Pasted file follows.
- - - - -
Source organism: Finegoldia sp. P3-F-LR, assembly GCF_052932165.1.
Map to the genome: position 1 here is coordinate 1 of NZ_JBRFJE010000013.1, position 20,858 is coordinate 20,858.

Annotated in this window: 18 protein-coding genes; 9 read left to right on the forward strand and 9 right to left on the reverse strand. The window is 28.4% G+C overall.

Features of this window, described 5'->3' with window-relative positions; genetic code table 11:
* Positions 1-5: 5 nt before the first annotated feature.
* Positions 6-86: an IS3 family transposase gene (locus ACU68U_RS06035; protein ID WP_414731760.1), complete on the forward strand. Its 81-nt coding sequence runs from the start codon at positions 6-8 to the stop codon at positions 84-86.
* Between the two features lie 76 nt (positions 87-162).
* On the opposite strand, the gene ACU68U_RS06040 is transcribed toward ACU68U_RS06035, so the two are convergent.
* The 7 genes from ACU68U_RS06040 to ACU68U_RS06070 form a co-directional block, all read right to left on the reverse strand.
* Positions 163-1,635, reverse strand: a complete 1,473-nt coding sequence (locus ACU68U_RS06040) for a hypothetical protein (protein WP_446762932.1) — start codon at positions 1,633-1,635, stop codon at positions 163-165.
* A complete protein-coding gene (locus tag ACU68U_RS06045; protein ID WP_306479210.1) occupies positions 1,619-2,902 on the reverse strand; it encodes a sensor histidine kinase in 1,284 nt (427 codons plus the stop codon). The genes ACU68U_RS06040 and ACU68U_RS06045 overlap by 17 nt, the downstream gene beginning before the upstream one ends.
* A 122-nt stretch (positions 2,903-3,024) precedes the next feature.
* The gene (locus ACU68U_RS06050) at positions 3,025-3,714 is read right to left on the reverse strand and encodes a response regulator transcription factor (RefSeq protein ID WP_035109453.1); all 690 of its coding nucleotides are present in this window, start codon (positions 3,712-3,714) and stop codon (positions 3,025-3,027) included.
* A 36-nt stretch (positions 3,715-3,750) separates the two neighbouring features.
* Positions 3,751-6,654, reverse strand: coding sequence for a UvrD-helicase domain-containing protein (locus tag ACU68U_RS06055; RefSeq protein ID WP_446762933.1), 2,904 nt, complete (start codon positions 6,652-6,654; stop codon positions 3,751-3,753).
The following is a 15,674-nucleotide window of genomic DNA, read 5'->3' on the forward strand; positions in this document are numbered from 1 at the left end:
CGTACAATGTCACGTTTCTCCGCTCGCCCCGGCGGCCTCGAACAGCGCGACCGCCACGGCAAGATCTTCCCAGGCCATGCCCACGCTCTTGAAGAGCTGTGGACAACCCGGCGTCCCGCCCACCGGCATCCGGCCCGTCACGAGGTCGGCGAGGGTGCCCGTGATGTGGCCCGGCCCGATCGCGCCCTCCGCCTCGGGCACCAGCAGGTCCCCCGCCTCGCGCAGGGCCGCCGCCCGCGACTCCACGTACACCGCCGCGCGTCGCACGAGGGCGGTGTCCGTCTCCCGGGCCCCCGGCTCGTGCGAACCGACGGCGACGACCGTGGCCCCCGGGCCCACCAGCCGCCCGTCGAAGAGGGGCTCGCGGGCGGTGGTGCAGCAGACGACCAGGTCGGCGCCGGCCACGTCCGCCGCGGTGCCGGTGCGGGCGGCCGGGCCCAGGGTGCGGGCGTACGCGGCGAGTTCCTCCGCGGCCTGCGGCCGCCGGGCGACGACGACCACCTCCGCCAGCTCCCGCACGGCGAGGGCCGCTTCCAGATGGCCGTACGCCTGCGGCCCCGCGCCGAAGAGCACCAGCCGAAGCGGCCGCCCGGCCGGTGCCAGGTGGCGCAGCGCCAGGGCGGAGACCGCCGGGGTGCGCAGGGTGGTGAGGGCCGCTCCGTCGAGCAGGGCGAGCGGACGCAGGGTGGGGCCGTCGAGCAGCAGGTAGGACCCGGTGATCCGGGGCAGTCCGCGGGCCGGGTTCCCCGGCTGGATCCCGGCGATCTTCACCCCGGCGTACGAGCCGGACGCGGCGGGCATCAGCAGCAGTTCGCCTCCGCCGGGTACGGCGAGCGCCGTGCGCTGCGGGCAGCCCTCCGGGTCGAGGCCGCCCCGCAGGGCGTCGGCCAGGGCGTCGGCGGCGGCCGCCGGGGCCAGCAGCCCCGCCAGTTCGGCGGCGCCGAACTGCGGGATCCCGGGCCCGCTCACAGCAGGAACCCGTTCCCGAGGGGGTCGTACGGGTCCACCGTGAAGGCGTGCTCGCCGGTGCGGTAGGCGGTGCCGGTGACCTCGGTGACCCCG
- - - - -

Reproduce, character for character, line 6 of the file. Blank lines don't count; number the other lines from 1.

* Positions 6-86: an IS3 family transposase gene (locus ACU68U_RS06035; protein ID WP_414731760.1), complete on the forward strand. Its 81-nt coding sequence runs from the start codon at positions 6-8 to the stop codon at positions 84-86.